As a somewhat related matter, it's always funny when people confuse why I'm studying Political Science. The most common question I get from people is, "Oh, so you want to become a politician?" Let me ask you a rhetorical question: how many politicians do you know who have PhDs in Political Science? From anywhere in the world? Yeah, that's what I thought.

There's a hilarious Facebook group for Political Science PhDs and PhD students called "No, I do not want to 'go into politics'". As some of the commenters there have mentioned, does anyone ever ask paleontologists if they want to become dinosaurs? Did anyone ever ask Jane Goodall if she wanted to become an ape? Do med students get asked if they want to become AIDS? Then why us? Why don't people get it? Why are we destined to politely say at weddings and parties and get-togethers, with a quiet laugh, "no, probably just teach and research instead"? Ugh.

I suppose there's bigger problems out there to worry about. Still, it's pissing off. So, for the sake of clarity, let me say once and for all:

NO, I DON'T WANT TO GO INTO POLITICS.

(Now watch me end up as foreign affairs adviser to Bilawal Bhutto Zardari in fifteen years. That'll teach me to talk big).

UPDATE: For the record, while the cartoon is obviously from xkcd, the reader who sent this to me first saw it at Xebiliciouss.

8 comments:

Annie said...

Ahsan.

I got it from Xeb's blog :P...

( i mentioned that in the email)

and when i sent this, never in a million years did i imagine you being so bleak about it :P

and if you do go into politics, i'll vote for you :P

Ahsan said...

Yeah, sorry about that, I'll give a link to that blog in an update.

Anonymous said...

'many blogs die because of the frustration bloggers get with a lack of interaction on their blogs.' Sometimes people are busy and can't blog. JJY's blog was pretty good but he stopped blogging.

zeyd said...

'But what blogging has done is forced me to write more simply, dispense with jargon if it is unneeded, and try to get my point across in as few words as possible. And you only get better with practice, irrespective of what you're talking about -- music, sports, Scrabble, writing.'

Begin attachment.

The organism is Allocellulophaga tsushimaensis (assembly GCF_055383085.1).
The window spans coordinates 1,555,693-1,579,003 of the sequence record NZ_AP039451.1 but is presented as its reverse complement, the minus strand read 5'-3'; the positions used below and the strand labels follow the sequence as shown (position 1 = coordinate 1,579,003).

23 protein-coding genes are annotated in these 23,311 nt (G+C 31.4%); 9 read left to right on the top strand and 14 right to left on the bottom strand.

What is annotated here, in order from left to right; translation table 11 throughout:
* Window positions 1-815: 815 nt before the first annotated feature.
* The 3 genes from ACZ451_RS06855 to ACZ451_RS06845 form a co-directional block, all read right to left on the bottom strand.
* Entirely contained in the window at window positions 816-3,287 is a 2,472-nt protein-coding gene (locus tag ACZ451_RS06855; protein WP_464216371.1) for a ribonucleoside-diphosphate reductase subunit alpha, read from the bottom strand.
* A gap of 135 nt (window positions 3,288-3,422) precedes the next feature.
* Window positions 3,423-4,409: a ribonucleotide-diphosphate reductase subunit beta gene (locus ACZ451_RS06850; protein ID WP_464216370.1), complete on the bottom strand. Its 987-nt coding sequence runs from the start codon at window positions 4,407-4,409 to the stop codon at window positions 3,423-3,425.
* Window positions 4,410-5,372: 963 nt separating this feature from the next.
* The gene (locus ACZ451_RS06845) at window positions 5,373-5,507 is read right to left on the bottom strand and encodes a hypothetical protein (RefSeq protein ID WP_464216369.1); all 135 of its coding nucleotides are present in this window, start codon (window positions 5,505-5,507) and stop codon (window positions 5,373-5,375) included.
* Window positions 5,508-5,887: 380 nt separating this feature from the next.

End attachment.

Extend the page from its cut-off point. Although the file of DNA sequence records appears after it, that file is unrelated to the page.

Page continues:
Totally agree with this. One of the first tasks I was assigned at a writing workshop in college was abbreviation. The prof would make us write a 1000 word essay during class. For homework we'd revise it down to 750 words, and eventually to 500 words.

The objective was to get your point across as succinctly and concisely as possible, avoiding repetition and superfluous language/grammar. It was one of the first things I learned about writing and perhaps the most important.

JJY said...

Thank you much, Anon. As much as I would love to blog, I have far less time than I thought I would (saving Mumbai's children requires a significantly stronger commitment than I had initially expected).

That being said, I'm also quite lazy, so I tend to waste whatever little free time I have dithering about, rather than doing something constructive. Maybe someday...

Farooq on the other hand, has no excuse.

Gigi said...

@JJY I had such a good time reading all of your posts.Love your writing style and thoroughly enjoyed participating in the discussions which i really miss .Someway, your blog and this blog has motivated me to start blogging and writing.Whenever,i see my name in print, i always say thanks to you guys. I hope you start blogging again.

Your commitment to Mumbai children is very inspiring.Do let me know if i can also help. Wish you a very Happy Dusshera.Good Luck and do keep in touch.

Kalsoom said...

I agree completely Ahsan. Yeah, it gets frustrating when the posts you spend hours and hours on get less viewers than say something you wrote in 5 minutes about an unnamed Lollywood actress, but for me, blogging is a way of organizing my thoughts on an issue - it's me thinking out loud.


And I think that's the beauty of 5 rs. you guys write what you want, not what others want to read.

Anonymous said...

I think you should definitely enter the Washington Post contest.It's a great chance to win the opportunity to write a weekly column for the Post and a launching pad for your opinionating career!